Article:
(This article was originally published at statalgo, and syndicated at StatsBlogs.)

**Reinforcement Learning** is an approach to learning that attempts to maximize a cumulative reward based on a set of actions and states. The techniques are very popular within operations research and control theory. It does not fall under the traditional paradigms of supervised or unsupervised learning because correct inputs/outputs are never provided. The algorithm is instead presented with some notion of doing well or poorly at each step.

There are several different methods for optimizing a reinforcement learning problem; I will be focusing on Dynamic Programming. * Dynamic programming* (or DP) is a powerful optimization technique that consists of breaking a problem down into smaller sub-problems, where the sub-problems are

*not independent*. This is useful both in mathematics (especially fields like economics and operations research) and computer science (where the algorithm's complexity can be substantially improved through methods such as memoization). In this context, "programming" actually means "planning", as dynamic programming consists of forming a table of solutions.

I give a brief overview of dynamic programming using R. I start by focusing on two well-known algorithm examples (fibonacci sequence and the knapsack problem), and in the next post I will move on to consider an example from economics, in particular, for a discrete time, discrete state Markov decision process (or reinforcement learning). The goal is to both describe the algorithm design and give some sense for how it can be applied to actual problems. I'm interested in demonstrating this because it will be required for reproducing results from some of the primary trade optimization methods (such as Bertsimas and Lo) as part of my series on Market Microstructure.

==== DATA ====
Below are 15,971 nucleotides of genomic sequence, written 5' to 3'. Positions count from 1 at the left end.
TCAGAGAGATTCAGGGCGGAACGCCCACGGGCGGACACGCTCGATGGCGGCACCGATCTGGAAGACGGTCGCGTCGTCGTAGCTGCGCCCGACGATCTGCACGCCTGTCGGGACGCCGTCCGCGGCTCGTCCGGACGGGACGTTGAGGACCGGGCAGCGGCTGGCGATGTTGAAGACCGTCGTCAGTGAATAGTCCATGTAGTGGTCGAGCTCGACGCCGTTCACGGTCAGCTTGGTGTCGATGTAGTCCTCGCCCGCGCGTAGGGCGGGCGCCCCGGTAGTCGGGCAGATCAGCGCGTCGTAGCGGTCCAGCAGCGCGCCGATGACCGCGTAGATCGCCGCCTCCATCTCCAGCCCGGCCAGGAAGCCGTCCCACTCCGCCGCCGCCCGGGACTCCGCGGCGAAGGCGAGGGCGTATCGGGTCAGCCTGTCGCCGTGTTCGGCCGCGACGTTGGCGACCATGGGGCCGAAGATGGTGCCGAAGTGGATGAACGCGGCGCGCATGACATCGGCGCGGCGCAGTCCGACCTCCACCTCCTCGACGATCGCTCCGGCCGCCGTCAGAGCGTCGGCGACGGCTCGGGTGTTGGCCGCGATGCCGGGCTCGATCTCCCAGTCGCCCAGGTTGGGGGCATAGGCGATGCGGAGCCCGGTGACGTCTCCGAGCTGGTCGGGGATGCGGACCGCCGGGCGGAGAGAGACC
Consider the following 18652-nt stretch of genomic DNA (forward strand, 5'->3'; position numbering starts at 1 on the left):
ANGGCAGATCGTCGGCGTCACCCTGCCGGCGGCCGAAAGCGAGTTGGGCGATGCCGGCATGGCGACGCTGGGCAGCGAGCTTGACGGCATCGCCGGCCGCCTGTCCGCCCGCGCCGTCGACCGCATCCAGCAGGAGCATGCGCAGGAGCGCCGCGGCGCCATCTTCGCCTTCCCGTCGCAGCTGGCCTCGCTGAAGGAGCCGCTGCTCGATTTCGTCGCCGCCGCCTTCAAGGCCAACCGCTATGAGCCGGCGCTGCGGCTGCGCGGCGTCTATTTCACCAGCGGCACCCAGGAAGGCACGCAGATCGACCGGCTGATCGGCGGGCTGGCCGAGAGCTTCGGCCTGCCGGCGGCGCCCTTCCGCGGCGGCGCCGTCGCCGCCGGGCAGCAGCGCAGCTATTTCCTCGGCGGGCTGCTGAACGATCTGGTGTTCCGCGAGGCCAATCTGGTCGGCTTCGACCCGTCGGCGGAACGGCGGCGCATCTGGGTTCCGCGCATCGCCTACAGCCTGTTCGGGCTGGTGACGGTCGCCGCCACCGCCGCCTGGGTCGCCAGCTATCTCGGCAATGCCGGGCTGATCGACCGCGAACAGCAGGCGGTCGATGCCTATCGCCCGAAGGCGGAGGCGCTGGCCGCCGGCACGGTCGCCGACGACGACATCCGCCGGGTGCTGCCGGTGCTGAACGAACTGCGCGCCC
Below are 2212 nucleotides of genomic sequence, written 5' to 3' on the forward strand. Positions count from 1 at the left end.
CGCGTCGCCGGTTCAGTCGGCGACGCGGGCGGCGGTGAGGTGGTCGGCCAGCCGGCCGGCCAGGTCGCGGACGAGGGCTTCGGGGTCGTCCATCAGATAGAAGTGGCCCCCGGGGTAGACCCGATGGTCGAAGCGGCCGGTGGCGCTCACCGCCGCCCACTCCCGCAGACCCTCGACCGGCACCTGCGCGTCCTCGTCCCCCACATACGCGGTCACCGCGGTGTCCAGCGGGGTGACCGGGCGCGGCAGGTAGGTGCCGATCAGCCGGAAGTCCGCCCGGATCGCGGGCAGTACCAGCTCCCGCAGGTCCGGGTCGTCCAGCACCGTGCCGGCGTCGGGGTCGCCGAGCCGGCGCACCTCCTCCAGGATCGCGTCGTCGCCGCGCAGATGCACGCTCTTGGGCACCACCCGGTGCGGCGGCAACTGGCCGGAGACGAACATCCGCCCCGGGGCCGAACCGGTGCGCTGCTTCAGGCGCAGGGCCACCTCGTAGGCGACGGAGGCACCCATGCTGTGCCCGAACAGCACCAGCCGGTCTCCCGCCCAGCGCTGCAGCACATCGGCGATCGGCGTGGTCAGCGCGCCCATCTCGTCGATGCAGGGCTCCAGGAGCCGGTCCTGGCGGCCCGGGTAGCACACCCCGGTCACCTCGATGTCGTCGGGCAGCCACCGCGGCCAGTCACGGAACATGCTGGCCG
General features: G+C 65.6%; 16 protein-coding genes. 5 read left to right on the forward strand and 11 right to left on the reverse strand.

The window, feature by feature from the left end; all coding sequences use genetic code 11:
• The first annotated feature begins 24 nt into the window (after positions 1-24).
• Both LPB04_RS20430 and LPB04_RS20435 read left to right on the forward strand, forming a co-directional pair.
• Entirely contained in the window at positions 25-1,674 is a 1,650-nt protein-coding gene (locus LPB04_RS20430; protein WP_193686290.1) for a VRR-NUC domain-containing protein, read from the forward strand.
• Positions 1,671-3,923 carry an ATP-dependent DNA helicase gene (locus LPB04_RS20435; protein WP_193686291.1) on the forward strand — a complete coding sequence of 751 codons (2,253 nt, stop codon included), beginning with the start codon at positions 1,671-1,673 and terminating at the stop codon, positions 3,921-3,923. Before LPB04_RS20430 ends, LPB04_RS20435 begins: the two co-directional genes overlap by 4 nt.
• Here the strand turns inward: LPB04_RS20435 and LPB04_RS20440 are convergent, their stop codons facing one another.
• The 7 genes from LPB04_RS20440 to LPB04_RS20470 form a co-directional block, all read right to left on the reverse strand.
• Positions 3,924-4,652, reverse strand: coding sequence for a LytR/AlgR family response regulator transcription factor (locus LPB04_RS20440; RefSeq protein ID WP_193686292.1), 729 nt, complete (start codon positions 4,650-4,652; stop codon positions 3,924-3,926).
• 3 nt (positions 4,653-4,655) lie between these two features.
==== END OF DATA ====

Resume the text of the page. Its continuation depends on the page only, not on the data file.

### Computational Design: *Dependent* Divide and Conquer

A quick search of CRAN (including the Optimization view) will reveal that there are no dynamic programming packages available. This is because dynamic programming is a* design technique* rather than a specific algorithm; it is specifically tailored to each given problem.

From a design perspective, dynamic programming has a lot in common with divide-and-conquer, but is specifically designed to address problems where the subproblems are not independent. A nice summary of this distinction can be found in "Introduction to Algorithms":

Dynamic programming, like the divide-and-conquer method, solves problems by combining the solutions to subproblems...divide-and-conquer algorithms partition the problem into independent subproblems, solve the subproblems recursively, and then combine their solutions to solve the original problem. In contrast, dynamic programming is applicable when the subproblems are not independent, that is, when subproblems share subsubproblems. In this context, a divide-and-conquer algorithm does more work than necessary, repeatedly solving the common subsubproblems. A dynamic-programming algorithm solves every subsubproblem just once and then saves its answer in a table, thereby avoiding the work of recomputing the answer every time the subsubproblem is encountered.

There is a video lecture from the MIT course using this canonical algorithm textbook, including one of the authors: Charles Leiserson and Erik Demaine:

### Fibonacci Series

The Fibonacci Sequence is one of the most popular introductory examples used in teaching programming (also one of the most popular pages on Rosetta Code). This entails a function where the output is simply the sum of the preceding two values:

Which results in a sequence that looks like:

A classic approach to solve this problem is to use recursion:

```
fib1 <- function(n) {
print(paste("fib1(", n, ")", sep=""))
if(n == 0) return(0)
else if(n == 1) return(1)
else {
return(fib1(n-1) + fib1(n-2))
}
}
```

I have included a print statement at the top of the function so that it's easy to see how this function is called. Unfortunately, the computational complexity of this algorithm is exponential. As an example, for `fib(5)`

, we end up calling `fib(2)`

three times.

The dynamic programming solution calls each value *once* and stores the values (memoization, also see Hadley Wickham's memoise package for R). This might seem overly simplistic when you consider the recursive algorithm, but in this case we need to loop and maintain state, which is a very imperative approach.

```
fib2 <- function(n) {
fibs <- c(0, 1)
if(n > 1) {
for (i in 3:n) {
fibs[i] = fibs[i - 1] + fibs[i - 2]
}
}
return(fibs[n])
}
```

This second algorithm is linear time complexity, and its performance is noticeably better even on small values for n.

```
> library(rbenchmark)
> benchmark(fib1(20))
test replications elapsed relative user.self sys.self